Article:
How long will it take to heat my pool?
This is a question many
people want to know, it is both simple and complex as there are variables to
consider. The simple answer is to plug
and play with this basic formula:
Gallons of water (GW) multiplied
by the weight per gallon (8.33lbs) multiplied by the degrees desired divided
by the BTU output of the heater.
For example, a 20,000 gallon
pool heated 20 degrees with a heater output of 336,000 BTUs would look like
20,000 x 8.33 = 166,600 lbs of
166,600 x 20 = 3,332,000
BTUs needed to heat the water 20 degrees
3,332,000 ÷ 366,000 = 9.91
The variables include factors
like ambient air and water temperature, wind speed, hours of sun, if it is
direct or in the shade, surface area exposed to the elements and where you are
located. Needless to say, if you are
located at the north pole and its zero degrees outside, the pool is 40 degrees in
the middle of winter and there is a 10 mile an hour wind it’s going to take a
lot longer to heat your swimming pool than it would if you are at the equator in the middle of summer.
What about the cost?
This is another question
frequently asked and again there are variables to plug and play. The constant in the equation is the therms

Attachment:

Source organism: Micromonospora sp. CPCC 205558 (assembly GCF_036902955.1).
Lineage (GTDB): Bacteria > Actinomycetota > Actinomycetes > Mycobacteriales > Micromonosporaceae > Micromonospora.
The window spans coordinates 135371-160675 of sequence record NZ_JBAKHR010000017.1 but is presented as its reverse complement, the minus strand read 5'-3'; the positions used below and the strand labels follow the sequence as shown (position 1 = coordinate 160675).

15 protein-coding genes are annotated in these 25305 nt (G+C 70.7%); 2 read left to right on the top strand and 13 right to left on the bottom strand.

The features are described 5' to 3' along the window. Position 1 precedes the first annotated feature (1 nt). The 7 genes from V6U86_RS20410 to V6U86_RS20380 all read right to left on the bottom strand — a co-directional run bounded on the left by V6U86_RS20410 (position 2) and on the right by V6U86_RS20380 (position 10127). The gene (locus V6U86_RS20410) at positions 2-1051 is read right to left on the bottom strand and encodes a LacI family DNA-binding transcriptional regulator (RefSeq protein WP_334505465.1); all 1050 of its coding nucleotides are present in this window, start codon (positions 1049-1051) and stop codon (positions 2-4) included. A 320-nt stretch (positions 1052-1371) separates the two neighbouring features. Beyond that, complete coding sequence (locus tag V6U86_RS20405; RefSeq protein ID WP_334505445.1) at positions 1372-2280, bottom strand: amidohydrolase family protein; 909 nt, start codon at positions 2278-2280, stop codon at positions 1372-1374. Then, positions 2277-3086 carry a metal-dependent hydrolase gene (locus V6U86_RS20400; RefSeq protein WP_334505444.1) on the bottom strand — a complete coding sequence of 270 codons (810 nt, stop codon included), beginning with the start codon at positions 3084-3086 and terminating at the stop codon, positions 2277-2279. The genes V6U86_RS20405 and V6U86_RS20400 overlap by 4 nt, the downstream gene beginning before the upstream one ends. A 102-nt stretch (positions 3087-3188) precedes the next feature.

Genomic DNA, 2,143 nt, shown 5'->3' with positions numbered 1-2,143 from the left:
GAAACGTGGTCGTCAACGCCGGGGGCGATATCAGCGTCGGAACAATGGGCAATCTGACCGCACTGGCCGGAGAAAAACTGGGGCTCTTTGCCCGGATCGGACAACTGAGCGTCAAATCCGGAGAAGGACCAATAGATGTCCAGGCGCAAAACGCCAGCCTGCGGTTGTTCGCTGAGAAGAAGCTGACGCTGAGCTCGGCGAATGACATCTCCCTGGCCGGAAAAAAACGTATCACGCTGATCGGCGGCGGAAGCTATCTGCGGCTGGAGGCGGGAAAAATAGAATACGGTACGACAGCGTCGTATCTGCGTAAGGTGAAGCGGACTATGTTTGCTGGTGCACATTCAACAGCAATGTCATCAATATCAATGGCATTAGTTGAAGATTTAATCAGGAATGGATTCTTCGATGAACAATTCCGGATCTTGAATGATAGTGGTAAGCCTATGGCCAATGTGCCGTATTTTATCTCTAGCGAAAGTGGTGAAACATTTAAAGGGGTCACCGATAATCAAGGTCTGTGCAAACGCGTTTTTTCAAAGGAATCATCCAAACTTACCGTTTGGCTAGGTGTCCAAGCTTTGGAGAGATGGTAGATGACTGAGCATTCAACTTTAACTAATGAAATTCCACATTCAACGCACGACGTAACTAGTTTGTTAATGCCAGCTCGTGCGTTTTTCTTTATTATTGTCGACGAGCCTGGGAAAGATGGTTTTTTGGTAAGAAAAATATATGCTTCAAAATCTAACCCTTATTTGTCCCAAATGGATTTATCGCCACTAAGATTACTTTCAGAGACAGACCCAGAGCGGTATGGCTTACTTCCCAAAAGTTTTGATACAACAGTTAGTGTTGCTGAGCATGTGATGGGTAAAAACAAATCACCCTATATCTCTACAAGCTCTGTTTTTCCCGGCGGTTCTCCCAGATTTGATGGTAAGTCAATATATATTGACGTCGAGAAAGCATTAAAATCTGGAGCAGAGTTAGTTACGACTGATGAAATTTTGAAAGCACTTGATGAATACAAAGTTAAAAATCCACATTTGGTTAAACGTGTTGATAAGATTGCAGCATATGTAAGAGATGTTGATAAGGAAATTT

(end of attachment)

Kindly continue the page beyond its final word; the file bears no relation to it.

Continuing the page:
per hour. There are 100,000 BTUs per
hour for every one therm. Most gas companies use therms as a common measurement
of gas used. So, a 400,000 BTU heater will use four therms per
hour of operation. The equation would be
the number of therms multiplied by the
cost of your gas. If your gas costs you
$1.20 per therm and we used the heating time from above at 9.91 hours we would get
4 x $1.20 = $4.80
$4.80 x 9.91 hours = $47.57 is what it would cost you to heat the water initially
maintenance cost would be less as you are maintaining that heated water and the
variables listed above can play an enormous factor in keeping your pool warm.
But, But... I use propane and
not natural gas!
Ok, so the equation is
altered a bit because propane is calculated into cubic feet instead of
therms. One cubic foot of propane is
equivalent to 92000 BTUs.
A 400,000 BTU heater will use
4.34 gallons of propane per hour.
400,000 ÷ 92,000 = 4.34
Lets say the propane costs you $3.00
per gallon, so 4.34 x $3.00 = $13.02 per
$13.02 x 9.91 hours = $129.00 is what it would cost you to heat using propane
As mentioned, the variables
can play a big factor in the equations. Many of these examples are based on a 70 degree day with full sun and a
wind speed of 3.5 mph. Kick up the wind
speed to 11 mph and the energy use goes up 25%. Your location, time of year, elevation
above sea level, use of a solar pool cover, surface area exposed to the
elements, the depth of the pool and whether it is an above ground or inground
pool are all considerations. The type of gas used, the price per BTU and the age of
your heater add to the complexities.
So, how fast and how much
does it cost to heat your pool? What a
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